Trying to stay flexible

Farlee and Sarkady work to bring Applied Arts up to date

The students in the Hospitality Industry class take a break from preparing hors d'oeuvres for the Red Carpet Event for

Courtesy of Jack Hayes

The students in the Hospitality Industry class take a break from preparing hors d’oeuvres for the Red Carpet Event for “Bye, Bye Birdie” to pose for a photo. From left to right: Juniors Ellie Richards and Amir Alvarado and Senior Julia Waterloo and Peter Fudacz.

Molly Cunningham , Staff Reporter

Due to policies that RB classes must have 20 students enrolled to run the course without requiring a board waiver,  Applied and Fine Arts Instructional Coach Patti Farlee and Applied Arts teacher Patty Sarkady knew they had to make some changes to their department curriculum.

“First of all, there aren’t any new classes; there’s been a hold on new,” Farlee said. “So, what they are allowing us to do is alter or tweak a class.”

According to Principal Kristin Smetana, an administrative decision from the past few years limits new classes to only be a revision of classes that have not run in a while.  Only classes whose curriculum is required by the College Board, like a new Computer Science Principles class, have been added.

Due to budgetary constraints, some Applied Arts courses, like many other departments, have been reduced due to low enrollment. Classes such as Hospitality and Advanced Food Service now run every other year in order to spark interest and hopefully have a full class for the next year.

“The Hospitality and the Honors Foods class have been on the book but they just alternate every other year,” Farlee said.

Still, Farlee has adapted her curriculum to help her students follow their interests even if the formal classes are not being offered.

“[While we don’t run the classes every year,] because I have so many kids who are interested in being a dietitian or who want to work in a restaurant during college that I still allow the four kids during my Foods II class to have their own kitchen and do their own projects,” she said.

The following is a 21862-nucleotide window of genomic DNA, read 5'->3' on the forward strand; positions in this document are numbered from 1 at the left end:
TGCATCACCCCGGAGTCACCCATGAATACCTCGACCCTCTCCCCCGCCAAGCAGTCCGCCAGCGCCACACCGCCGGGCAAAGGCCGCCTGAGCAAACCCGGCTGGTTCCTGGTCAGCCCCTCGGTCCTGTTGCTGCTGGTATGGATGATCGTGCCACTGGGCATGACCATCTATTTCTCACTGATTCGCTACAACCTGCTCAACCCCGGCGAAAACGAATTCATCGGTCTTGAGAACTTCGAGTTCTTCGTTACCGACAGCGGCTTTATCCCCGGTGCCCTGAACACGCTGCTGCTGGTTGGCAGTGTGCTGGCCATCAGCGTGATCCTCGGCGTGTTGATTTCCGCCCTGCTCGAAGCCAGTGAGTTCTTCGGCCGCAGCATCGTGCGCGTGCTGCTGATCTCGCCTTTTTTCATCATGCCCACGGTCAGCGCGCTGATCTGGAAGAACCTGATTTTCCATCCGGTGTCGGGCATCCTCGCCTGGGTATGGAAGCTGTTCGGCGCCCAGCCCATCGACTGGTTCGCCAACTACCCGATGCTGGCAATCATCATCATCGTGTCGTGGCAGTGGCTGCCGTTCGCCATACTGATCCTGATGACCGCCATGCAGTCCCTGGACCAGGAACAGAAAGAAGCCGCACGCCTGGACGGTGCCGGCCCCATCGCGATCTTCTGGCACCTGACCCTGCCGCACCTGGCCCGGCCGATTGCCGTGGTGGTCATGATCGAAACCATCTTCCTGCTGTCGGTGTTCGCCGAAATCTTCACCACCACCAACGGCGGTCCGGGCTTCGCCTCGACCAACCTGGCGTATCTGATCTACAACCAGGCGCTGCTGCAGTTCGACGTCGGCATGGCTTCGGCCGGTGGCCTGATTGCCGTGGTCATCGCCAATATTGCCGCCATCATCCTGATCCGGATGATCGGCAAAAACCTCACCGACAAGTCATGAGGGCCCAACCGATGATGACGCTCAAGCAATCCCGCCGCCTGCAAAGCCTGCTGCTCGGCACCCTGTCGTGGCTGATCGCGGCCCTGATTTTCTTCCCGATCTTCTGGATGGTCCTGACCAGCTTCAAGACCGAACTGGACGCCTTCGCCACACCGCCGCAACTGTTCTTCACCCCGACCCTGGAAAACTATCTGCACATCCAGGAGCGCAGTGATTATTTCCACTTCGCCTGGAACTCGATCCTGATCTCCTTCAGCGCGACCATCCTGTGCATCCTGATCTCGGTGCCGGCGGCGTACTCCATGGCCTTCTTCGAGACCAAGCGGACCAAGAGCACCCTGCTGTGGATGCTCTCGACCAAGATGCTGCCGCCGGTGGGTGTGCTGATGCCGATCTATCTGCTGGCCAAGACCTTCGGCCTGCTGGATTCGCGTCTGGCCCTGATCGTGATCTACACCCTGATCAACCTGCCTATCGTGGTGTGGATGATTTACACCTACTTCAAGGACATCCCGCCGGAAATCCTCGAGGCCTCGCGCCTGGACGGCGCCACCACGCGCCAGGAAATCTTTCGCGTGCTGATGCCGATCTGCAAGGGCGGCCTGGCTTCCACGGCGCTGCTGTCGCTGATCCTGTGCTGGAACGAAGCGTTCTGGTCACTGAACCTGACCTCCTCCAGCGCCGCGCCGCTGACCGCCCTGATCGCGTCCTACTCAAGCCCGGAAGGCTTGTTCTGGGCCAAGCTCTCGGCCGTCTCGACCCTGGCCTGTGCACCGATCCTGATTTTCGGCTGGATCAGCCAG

Beyond just the Foods courses, business courses such as Accounting, Business Foundations Web Design, and Business Marketing have been combined under the titles Business Principles and Accounting I and Business Marketing and Web Design in order to meet the required enrollment without adding new classes.

“The classes that were tweaked are the business foundations and the accounting class,” she said. “We have always had these classes on the books separately and we would get anywhere from 12-15 enrolled and that’s just not enough to run a class.”

In today’s world, marketing and web design have become intertwined, so Farlee and Sarkady altered the course descriptions to merge them into one class.  Sarkady is hoping this new course will include an app portion.  She also wants to teach about different advertising ideas and public relations strategies while using industry standard programs like Adobe Dreamweaver and HTML coding.

After registration and recent sectioning meetings, the two newly designed courses both seem to have reached the 20-student threshold and will likely run.

Farlee is optimistic about the new plan.

“We feel that we are really getting students prepared to look at [business] as a career option and to broaden their skills and knowledge to get them ready to move on,” Farlee said.  “In today’s world, you have to have that technological support, so it just made sense to us.”

The goal for Farlee and Sarkady is to provide students with the education that will most directly apply to their futures in college and beyond.

“We really believe with all the classes in the applied arts that that’s what we are trying to do,” Farlee said.  “We are trying to provide students the opportunity to explore a career pathway that piques their interest, so those expensive college dollars have more of a focus.”